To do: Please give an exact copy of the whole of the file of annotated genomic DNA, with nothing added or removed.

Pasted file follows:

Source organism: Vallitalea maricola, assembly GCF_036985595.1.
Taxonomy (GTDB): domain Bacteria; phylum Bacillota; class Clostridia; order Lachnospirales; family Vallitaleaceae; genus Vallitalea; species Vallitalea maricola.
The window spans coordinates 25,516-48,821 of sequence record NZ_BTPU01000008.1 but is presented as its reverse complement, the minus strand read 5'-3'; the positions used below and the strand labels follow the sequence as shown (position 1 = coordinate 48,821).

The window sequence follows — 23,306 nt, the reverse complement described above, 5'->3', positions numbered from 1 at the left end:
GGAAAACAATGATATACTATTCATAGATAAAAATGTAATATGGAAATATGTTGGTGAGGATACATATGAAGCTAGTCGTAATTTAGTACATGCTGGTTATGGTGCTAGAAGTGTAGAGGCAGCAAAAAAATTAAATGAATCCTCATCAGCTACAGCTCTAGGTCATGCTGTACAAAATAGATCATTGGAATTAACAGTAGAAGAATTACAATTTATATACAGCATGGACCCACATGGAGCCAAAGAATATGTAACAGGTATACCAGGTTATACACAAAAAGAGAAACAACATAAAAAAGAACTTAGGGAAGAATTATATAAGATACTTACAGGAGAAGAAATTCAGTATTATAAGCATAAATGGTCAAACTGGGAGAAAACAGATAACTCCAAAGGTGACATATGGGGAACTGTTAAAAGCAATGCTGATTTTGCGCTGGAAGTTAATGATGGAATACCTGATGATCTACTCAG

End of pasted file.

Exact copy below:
Source organism: Vallitalea maricola, assembly GCF_036985595.1.
Taxonomy (GTDB): domain Bacteria; phylum Bacillota; class Clostridia; order Lachnospirales; family Vallitaleaceae; genus Vallitalea; species Vallitalea maricola.
The window spans coordinates 25,516-48,821 of sequence record NZ_BTPU01000008.1 but is presented as its reverse complement, the minus strand read 5'-3'; the positions used below and the strand labels follow the sequence as shown (position 1 = coordinate 48,821).

The window sequence follows — 23,306 nt, the reverse complement described above, 5'->3', positions numbered from 1 at the left end:
GGAAAACAATGATATACTATTCATAGATAAAAATGTAATATGGAAATATGTTGGTGAGGATACATATGAAGCTAGTCGTAATTTAGTACATGCTGGTTATGGTGCTAGAAGTGTAGAGGCAGCAAAAAAATTAAATGAATCCTCATCAGCTACAGCTCTAGGTCATGCTGTACAAAATAGATCATTGGAATTAACAGTAGAAGAATTACAATTTATATACAGCATGGACCCACATGGAGCCAAAGAATATGTAACAGGTATACCAGGTTATACACAAAAAGAGAAACAACATAAAAAAGAACTTAGGGAAGAATTATATAAGATACTTACAGGAGAAGAAATTCAGTATTATAAGCATAAATGGTCAAACTGGGAGAAAACAGATAACTCCAAAGGTGACATATGGGGAACTGTTAAAAGCAATGCTGATTTTGCGCTGGAAGTTAATGATGGAATACCTGATGATCTACTCAG